The Tibetan Terrier is a medium-size breed of dog originated in Tibet. Despite its name, it is not a member of the terrier group. The breed acquired its name from European travelers who first encountered the breed due to its resemblance to terriers. The Standard Tibetan name for the breed, Tsang Apso, roughly translates to "shaggy or bearded (apso) dog, from the province of Ü-Tsang". Some old travelers' accounts give the name Dokhi Apso or "outdoor" Apso, indicating a working dog which lives outdoors.Bred and raised in monasteries by lamas over 2000 years ago, Tibetan Terriers were kept as good luck charms, mascots, watchdogs, and companions. In addition to herding sheep, they were also used to retrieve articles that fell below mountain sides.Known as the "Holy Dogs of Tibet", they were never sold but only given as gifts by monks to promote good fortune. As such, the early history of the breed is linked to only a handful of Origin of the domestic dog. Recent DNA analysis has concluded that the Tibetan Terrier is descended from the most ancient dog breeds.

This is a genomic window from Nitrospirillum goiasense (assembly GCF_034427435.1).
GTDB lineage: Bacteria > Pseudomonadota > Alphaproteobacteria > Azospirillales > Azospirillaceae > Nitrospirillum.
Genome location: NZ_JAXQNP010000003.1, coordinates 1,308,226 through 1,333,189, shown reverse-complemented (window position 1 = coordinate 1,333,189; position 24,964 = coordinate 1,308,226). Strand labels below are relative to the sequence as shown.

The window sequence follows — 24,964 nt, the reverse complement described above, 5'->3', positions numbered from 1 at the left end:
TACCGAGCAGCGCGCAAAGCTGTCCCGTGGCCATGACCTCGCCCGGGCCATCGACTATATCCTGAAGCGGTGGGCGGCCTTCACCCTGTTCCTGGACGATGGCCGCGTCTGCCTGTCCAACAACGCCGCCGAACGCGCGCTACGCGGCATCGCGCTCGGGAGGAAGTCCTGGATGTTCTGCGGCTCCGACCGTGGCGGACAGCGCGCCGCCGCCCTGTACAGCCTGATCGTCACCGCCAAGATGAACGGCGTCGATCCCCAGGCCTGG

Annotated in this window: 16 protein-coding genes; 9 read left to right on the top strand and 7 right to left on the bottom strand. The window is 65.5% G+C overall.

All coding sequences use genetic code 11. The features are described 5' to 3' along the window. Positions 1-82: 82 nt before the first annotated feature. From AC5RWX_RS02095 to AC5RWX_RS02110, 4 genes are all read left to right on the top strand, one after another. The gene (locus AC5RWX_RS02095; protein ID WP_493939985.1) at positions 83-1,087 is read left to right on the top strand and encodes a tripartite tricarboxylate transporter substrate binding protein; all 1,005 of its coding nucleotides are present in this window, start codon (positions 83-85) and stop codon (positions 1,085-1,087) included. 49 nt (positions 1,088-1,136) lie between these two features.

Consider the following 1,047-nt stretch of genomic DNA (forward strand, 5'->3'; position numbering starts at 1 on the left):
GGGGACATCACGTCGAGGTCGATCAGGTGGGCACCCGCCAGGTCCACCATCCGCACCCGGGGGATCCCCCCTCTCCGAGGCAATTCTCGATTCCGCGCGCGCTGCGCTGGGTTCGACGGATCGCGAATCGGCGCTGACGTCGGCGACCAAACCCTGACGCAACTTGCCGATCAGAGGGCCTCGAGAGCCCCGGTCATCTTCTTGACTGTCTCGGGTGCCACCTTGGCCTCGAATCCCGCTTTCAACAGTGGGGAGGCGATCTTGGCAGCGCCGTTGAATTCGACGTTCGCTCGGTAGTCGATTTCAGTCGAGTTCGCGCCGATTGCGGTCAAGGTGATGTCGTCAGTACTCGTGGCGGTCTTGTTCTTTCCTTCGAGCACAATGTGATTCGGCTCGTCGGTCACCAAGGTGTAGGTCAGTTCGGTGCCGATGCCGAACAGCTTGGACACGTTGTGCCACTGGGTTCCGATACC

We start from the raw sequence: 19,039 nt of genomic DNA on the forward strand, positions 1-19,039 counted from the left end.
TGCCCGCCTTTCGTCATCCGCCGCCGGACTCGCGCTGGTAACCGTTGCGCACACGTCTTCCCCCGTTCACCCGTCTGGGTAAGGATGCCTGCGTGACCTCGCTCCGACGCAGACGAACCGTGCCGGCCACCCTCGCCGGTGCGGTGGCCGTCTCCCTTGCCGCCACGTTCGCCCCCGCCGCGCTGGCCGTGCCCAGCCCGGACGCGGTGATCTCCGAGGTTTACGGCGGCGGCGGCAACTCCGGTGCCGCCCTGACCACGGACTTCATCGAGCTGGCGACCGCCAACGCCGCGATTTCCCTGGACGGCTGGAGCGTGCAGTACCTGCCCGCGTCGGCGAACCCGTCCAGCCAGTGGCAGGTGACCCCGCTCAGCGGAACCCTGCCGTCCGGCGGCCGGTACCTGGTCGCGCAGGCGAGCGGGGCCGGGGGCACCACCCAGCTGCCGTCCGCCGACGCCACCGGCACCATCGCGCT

A UK Kennel Club survey puts the average lifespan of the breed at 12 years. About one in five lives to 15 years or more, with the longest-lived Tibetan terrier having lived to 18.25 years.Though an athletic breed that has been bred for a natural look, the Tibetan terrier is still susceptible to a variety of health problems, especially those related to the eyes and joints. These health problems can include canine Hip dysplasia (canine), luxating patella, progressive retinal atrophy, lens luxation, cataracts and heart murmurs. Tibetans also have a history of being somewhat allergic to dairy, wheat and grains. Because of these potential health conditions Tibetan terrier clubs recommend purchasing from breeders who participate in eye and hip testing, such as the Canine Eye Registration Foundation (CERF) and Orthopedic Foundation for Animals (OFA).In addition, Tibetan Terriers can carry the genetic disease canine neuronal ceroid lipofuscinosis, called Batten disease in humans. Research is on-going to find the gene(s) responsible for this progressive disease in both Tibetan terriers and humans. A DNA test has been developed to identify this gene in several breeds of dog, including the Tibetan terrier.